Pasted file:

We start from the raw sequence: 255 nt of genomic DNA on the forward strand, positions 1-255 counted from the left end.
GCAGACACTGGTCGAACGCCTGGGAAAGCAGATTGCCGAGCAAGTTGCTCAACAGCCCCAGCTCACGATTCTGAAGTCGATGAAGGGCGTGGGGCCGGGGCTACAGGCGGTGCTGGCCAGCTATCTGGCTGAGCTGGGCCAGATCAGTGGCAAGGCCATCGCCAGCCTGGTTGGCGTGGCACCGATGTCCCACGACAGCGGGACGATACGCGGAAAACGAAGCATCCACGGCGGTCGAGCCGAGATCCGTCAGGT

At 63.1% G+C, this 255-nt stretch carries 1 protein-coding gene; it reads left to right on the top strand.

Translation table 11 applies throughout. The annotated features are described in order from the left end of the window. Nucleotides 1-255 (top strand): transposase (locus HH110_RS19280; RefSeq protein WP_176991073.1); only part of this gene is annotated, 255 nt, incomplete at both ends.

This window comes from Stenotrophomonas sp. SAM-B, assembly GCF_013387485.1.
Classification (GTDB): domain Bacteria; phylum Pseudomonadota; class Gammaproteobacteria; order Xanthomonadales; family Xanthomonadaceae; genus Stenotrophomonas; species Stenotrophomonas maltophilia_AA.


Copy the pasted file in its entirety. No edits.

We start from the raw sequence: 255 nt of genomic DNA on the forward strand, positions 1-255 counted from the left end.
GCAGACACTGGTCGAACGCCTGGGAAAGCAGATTGCCGAGCAAGTTGCTCAACAGCCCCAGCTCACGATTCTGAAGTCGATGAAGGGCGTGGGGCCGGGGCTACAGGCGGTGCTGGCCAGCTATCTGGCTGAGCTGGGCCAGATCAGTGGCAAGGCCATCGCCAGCCTGGTTGGCGTGGCACCGATGTCCCACGACAGCGGGACGATACGCGGAAAACGAAGCATCCACGGCGGTCGAGCCGAGATCCGTCAGGT

At 63.1% G+C, this 255-nt stretch carries 1 protein-coding gene; it reads left to right on the top strand.

Translation table 11 applies throughout. The annotated features are described in order from the left end of the window. Nucleotides 1-255 (top strand): transposase (locus HH110_RS19280; RefSeq protein WP_176991073.1); only part of this gene is annotated, 255 nt, incomplete at both ends.

This window comes from Stenotrophomonas sp. SAM-B, assembly GCF_013387485.1.
Classification (GTDB): domain Bacteria; phylum Pseudomonadota; class Gammaproteobacteria; order Xanthomonadales; family Xanthomonadaceae; genus Stenotrophomonas; species Stenotrophomonas maltophilia_AA.